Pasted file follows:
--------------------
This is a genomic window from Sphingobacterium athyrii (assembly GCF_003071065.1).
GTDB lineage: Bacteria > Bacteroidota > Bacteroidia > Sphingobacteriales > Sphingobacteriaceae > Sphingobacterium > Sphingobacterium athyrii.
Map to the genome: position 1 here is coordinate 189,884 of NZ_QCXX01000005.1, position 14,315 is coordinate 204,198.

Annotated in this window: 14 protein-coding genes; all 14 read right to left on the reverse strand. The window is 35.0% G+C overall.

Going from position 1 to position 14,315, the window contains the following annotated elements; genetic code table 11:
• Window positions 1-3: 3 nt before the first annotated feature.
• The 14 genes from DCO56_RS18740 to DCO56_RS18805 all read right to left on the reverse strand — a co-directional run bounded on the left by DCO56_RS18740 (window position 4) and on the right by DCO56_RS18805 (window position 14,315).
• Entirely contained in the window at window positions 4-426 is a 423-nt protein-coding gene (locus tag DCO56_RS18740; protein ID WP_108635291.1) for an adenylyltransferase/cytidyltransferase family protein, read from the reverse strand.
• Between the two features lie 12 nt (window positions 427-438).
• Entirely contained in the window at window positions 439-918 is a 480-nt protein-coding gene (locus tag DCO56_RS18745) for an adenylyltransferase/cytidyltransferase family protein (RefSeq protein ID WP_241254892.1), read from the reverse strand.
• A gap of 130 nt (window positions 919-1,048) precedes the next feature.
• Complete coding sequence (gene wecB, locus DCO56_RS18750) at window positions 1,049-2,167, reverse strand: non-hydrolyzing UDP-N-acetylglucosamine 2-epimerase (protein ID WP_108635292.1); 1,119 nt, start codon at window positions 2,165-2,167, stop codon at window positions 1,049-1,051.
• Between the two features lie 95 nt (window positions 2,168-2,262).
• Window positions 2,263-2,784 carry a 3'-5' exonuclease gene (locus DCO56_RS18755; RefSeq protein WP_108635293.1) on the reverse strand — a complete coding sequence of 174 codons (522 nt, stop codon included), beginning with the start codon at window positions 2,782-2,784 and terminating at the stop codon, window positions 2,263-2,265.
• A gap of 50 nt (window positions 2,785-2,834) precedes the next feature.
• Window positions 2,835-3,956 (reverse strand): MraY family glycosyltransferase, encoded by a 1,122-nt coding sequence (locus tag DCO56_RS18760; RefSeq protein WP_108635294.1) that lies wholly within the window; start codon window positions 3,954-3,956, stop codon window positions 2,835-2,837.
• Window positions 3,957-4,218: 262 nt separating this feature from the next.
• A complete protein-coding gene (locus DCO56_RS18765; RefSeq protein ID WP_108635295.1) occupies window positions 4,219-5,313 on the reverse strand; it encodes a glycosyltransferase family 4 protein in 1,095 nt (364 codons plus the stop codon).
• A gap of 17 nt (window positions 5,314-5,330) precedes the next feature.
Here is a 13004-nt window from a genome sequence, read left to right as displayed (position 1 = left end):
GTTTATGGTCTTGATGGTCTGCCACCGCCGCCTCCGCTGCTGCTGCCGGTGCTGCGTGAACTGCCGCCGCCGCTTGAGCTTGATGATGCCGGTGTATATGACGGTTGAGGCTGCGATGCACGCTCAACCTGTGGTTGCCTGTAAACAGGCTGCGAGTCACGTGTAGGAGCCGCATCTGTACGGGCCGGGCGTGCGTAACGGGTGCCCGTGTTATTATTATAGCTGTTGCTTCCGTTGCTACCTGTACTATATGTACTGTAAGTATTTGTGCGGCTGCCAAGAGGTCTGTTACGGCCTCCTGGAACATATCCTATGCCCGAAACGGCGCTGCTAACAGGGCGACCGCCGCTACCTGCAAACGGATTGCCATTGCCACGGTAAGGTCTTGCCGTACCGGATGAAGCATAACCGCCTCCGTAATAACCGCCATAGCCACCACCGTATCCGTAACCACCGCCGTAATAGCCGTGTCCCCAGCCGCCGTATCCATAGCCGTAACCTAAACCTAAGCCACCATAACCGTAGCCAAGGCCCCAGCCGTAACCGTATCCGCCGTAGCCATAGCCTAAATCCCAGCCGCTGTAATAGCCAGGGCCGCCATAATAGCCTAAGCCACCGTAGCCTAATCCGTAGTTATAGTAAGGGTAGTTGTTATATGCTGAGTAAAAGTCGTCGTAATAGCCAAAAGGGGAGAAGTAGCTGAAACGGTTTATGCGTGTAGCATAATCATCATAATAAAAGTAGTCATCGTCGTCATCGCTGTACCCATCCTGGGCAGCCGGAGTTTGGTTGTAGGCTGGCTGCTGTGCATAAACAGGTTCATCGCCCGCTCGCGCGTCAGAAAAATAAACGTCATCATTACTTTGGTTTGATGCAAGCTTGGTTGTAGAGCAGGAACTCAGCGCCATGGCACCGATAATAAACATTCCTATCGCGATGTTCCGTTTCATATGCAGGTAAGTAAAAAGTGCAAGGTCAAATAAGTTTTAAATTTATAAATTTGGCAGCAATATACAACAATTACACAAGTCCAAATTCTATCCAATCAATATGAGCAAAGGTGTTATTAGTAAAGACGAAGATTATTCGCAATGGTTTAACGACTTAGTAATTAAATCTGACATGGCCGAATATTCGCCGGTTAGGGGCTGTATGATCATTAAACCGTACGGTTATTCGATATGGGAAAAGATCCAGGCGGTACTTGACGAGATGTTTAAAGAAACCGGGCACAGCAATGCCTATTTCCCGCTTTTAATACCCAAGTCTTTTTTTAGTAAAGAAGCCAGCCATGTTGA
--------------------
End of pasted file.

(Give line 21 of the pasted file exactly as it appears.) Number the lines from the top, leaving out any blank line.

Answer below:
GTTTATGGTCTTGATGGTCTGCCACCGCCGCCTCCGCTGCTGCTGCCGGTGCTGCGTGAACTGCCGCCGCCGCTTGAGCTTGATGATGCCGGTGTATATGACGGTTGAGGCTGCGATGCACGCTCAACCTGTGGTTGCCTGTAAACAGGCTGCGAGTCACGTGTAGGAGCCGCATCTGTACGGGCCGGGCGTGCGTAACGGGTGCCCGTGTTATTATTATAGCTGTTGCTTCCGTTGCTACCTGTACTATATGTACTGTAAGTATTTGTGCGGCTGCCAAGAGGTCTGTTACGGCCTCCTGGAACATATCCTATGCCCGAAACGGCGCTGCTAACAGGGCGACCGCCGCTACCTGCAAACGGATTGCCATTGCCACGGTAAGGTCTTGCCGTACCGGATGAAGCATAACCGCCTCCGTAATAACCGCCATAGCCACCACCGTATCCGTAACCACCGCCGTAATAGCCGTGTCCCCAGCCGCCGTATCCATAGCCGTAACCTAAACCTAAGCCACCATAACCGTAGCCAAGGCCCCAGCCGTAACCGTATCCGCCGTAGCCATAGCCTAAATCCCAGCCGCTGTAATAGCCAGGGCCGCCATAATAGCCTAAGCCACCGTAGCCTAATCCGTAGTTATAGTAAGGGTAGTTGTTATATGCTGAGTAAAAGTCGTCGTAATAGCCAAAAGGGGAGAAGTAGCTGAAACGGTTTATGCGTGTAGCATAATCATCATAATAAAAGTAGTCATCGTCGTCATCGCTGTACCCATCCTGGGCAGCCGGAGTTTGGTTGTAGGCTGGCTGCTGTGCATAAACAGGTTCATCGCCCGCTCGCGCGTCAGAAAAATAAACGTCATCATTACTTTGGTTTGATGCAAGCTTGGTTGTAGAGCAGGAACTCAGCGCCATGGCACCGATAATAAACATTCCTATCGCGATGTTCCGTTTCATATGCAGGTAAGTAAAAAGTGCAAGGTCAAATAAGTTTTAAATTTATAAATTTGGCAGCAATATACAACAATTACACAAGTCCAAATTCTATCCAATCAATATGAGCAAAGGTGTTATTAGTAAAGACGAAGATTATTCGCAATGGTTTAACGACTTAGTAATTAAATCTGACATGGCCGAATATTCGCCGGTTAGGGGCTGTATGATCATTAAACCGTACGGTTATTCGATATGGGAAAAGATCCAGGCGGTACTTGACGAGATGTTTAAAGAAACCGGGCACAGCAATGCCTATTTCCCGCTTTTAATACCCAAGTCTTTTTTTAGTAAAGAAGCCAGCCATGTTGA